Perhaps lost in all the recent talking and planning for missions to Mars – and the possibility of sustaining life on the Red Planet – is whether the human body is fit to survive for extended lengths of time there.
In an interview with Bloomberg, Dr. Christopher E. Mason of Weill Cornell Medicine said the body may need a few alterations, that breakthroughs in genetics and medicine could aid humans in long-term space exploration.
Mason, according to Bloomberg, “led one of the teams chosen by NASA to study the impact of long-term space travel on identical twins Scott and (now Senator) Mark Kelly after the former spent a year on the International Space Station. Mason’s lab also specializes in cancer research.”
A question-and-answer session with Bloomberg’s Adam Minter, in part helping to promote Mason’s project titled “The Next 500 Years: Engineering Life to Reach New Worlds,” shed light on the body’s capacity for adapting.
Minter: For 60 years, we’ve thought of rockets and space capsules and computers as the bounds on our ability to explore space. But you argue that in fact human biology is the bound.
Mason: Yeah, it is. But I’m not saying it has to be. Maybe we’ll be pleasantly surprised at the glorious plasticity of the human physique’s response and humans will do just fine. … (But) just one long mission to Mars and back, will be pushing the limits … of radiation for human exposure.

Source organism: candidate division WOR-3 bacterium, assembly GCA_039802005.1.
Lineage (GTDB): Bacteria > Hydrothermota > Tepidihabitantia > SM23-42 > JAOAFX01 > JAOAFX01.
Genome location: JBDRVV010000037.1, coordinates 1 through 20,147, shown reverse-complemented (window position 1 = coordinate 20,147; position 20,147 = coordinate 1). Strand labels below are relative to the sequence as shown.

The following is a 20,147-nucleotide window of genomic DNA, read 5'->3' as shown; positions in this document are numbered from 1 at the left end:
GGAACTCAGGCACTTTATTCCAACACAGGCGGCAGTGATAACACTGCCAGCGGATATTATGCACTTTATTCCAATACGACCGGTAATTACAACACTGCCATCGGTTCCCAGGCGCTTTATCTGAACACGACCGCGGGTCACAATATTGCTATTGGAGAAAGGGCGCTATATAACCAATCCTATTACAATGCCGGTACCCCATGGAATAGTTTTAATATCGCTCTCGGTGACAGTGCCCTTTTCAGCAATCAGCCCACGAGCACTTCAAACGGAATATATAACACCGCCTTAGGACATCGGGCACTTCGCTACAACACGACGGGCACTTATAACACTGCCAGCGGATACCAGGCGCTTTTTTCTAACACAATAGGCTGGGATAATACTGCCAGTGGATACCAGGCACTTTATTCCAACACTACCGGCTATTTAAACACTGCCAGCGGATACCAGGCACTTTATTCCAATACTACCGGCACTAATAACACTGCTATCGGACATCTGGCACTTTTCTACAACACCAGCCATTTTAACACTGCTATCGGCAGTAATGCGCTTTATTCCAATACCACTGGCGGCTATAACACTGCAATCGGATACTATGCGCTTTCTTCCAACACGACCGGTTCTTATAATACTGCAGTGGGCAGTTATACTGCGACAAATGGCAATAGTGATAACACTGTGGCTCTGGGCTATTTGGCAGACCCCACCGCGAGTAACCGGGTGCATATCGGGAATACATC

Minter: So based on what you learned from the Kelly twins, what are the major health risks for, say, a Mars mission?
Mason: Every astronaut is a little biomolecular snowflake … But all of them face the same hazards: the change in gravity and the radiation.
As to whether space travel affects lifespan?
“I don’t know if I’d go so far as to say it’s shortening your life,” Mason said, but added it “likely increases long-term risk of cardiovascular disease and cancer, based just on the radiation exposure alone.”